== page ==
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Execs starting to worry about tariffs' effects on consumers

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    Shoppers leave the Home Depot store in Manchester, N.H., Thursday, Aug. 15, 2019. The Home Depot Inc. (HD) on Tuesday, Aug. 20, reported fiscal second-quarter net income of $3.48 billion. On a per-share basis, the Atlanta-based company said it had net income of $3.17. (AP Photo/Charles Krupa)

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    FILE - In this July 11, 2019, file photo lumber is stacked at the Home Depot store in Londonderry, N.H. The Home Depot Inc. on Tuesday, Aug. 20, reported fiscal second-quarter net income of $3.48 billion. Home Depot cut its sales expectations for the year as lumber prices slid and the company braces for the potential impact of tariffs on its customers. (AP Photo/Charles Krupa, File)

Published August 21. 2019 05:39AM

Americans continue to shop, vacation and buy cars at a brisk clip. But corporate America is starting to worry out loud that President Donald Trump's tariffs will depress consumer spending and undermine the economy.

Home Depot, the nation's largest home improvement chain, said as much on Tuesday, when it reported higher-than-expected profits for the quarter but cut its sales expectations for the year, citing the tumbling price of lumber and the "potential impacts to the U.S. consumer arising from recently announced tariffs."
That marked at least the second time in a week that retail executives raised the fear that consumers might pull back on spending.
Last Wednesday, Macy's warned that its customers have no appetite for higher prices. The department store chain has already raised prices on luggage, housewares and furniture because of the 25% import duties imposed in May. CEO Jeff Gennette said Macy's is trying to offset the costs of looming tariffs on shoes and clothing.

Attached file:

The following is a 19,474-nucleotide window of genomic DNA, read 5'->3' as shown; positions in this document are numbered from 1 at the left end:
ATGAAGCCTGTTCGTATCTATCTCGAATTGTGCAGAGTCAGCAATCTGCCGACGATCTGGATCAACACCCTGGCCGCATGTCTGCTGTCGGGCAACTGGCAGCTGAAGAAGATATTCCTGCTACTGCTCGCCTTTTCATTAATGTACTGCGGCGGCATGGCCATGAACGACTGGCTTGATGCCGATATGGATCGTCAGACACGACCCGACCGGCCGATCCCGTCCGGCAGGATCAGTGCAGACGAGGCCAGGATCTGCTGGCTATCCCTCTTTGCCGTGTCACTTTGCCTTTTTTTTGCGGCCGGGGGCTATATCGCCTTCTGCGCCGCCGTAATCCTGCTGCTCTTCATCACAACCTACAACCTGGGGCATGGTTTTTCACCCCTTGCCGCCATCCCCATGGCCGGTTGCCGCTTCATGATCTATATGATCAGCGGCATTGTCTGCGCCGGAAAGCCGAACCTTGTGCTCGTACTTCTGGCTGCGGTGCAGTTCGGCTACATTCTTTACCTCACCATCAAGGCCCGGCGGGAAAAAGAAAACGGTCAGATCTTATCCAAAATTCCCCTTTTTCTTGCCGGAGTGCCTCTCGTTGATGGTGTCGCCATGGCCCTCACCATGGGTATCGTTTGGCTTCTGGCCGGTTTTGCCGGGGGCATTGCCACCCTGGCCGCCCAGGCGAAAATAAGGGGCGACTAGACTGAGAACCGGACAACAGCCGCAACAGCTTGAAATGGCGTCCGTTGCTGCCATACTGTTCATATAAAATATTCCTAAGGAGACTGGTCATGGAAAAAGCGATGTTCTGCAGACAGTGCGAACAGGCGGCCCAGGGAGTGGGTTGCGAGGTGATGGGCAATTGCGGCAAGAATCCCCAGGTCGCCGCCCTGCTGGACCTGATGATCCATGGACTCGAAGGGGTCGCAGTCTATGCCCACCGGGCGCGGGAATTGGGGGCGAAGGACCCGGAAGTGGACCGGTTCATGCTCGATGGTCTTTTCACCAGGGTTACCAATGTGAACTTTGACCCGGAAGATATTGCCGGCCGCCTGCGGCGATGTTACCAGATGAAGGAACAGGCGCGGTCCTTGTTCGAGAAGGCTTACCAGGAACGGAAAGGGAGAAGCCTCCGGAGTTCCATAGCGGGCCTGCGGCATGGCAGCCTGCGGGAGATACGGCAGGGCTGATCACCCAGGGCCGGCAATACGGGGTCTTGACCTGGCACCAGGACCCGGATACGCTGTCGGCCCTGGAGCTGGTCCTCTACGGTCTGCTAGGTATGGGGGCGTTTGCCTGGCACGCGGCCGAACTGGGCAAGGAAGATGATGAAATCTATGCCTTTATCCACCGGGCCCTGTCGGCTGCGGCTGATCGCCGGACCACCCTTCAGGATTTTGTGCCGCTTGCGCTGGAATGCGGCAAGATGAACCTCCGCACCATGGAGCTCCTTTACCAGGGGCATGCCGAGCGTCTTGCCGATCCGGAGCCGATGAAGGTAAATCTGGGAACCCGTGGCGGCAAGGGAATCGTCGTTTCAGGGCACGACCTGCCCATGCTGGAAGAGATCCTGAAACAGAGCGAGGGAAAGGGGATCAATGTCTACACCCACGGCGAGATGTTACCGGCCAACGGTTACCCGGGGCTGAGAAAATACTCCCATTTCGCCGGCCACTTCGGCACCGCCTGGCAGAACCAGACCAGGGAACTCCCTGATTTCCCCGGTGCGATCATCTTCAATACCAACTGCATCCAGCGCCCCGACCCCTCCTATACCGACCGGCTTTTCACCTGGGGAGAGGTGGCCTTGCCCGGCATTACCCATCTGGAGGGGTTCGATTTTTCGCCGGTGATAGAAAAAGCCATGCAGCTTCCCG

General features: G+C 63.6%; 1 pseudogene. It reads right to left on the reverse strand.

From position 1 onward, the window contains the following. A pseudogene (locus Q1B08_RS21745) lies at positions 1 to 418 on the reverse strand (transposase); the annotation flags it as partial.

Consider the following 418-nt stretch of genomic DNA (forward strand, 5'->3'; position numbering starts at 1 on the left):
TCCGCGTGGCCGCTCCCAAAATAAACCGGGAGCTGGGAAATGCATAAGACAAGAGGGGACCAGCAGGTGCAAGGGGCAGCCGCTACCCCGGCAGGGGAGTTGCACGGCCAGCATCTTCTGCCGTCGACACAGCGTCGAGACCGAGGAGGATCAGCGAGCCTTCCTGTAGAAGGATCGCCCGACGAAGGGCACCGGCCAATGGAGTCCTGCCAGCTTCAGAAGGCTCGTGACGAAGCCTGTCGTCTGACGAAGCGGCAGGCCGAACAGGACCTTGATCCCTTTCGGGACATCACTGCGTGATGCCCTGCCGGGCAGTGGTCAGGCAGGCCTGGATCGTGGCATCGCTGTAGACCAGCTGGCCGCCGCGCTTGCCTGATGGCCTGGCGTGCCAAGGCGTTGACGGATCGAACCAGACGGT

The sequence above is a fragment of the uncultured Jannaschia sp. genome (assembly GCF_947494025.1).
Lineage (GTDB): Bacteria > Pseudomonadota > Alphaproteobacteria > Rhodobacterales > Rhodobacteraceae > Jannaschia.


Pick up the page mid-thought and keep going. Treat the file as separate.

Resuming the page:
So far, consumer spending has insulated the U.S. economy from the slump that is taking hold in such places as China and Germany. But Trump's trade wars with Beijing and other key trading partners have heightened anxieties.
Dozens of American companies have pared their profit and sales expectations. The markets have swung wildly. Barometers of housing and manufacturing have slumped. Consumer confidence, though healthy on a historical level, dropped sharply this month.
And that is especially troubling, because consumer spending accounts for roughly 70% of economic activity.
That recent slump in consumer confidence has raised the odds of a U.S. recession in the next year to 45% from 40% in mid-July, according to analysts for JPMorgan Chase.
If consumers are to keep fueling economic growth, they might need reassurance that Trump won't escalate his trade wars.
"If trade policy tensions ease and the labor market remains solid, we would likely see a rebound in consumer sentiment," said Jesse Edgerton, a senior economist at JPMorgan Chase.
Unlike Macy's, which, like all department stores, faces tumultuous changes in how and how much people shop, Home Depot is doing brisk business. Mortgage rates are hovering at historic lows, and the aisles of Home Depot are bustling with homeowners.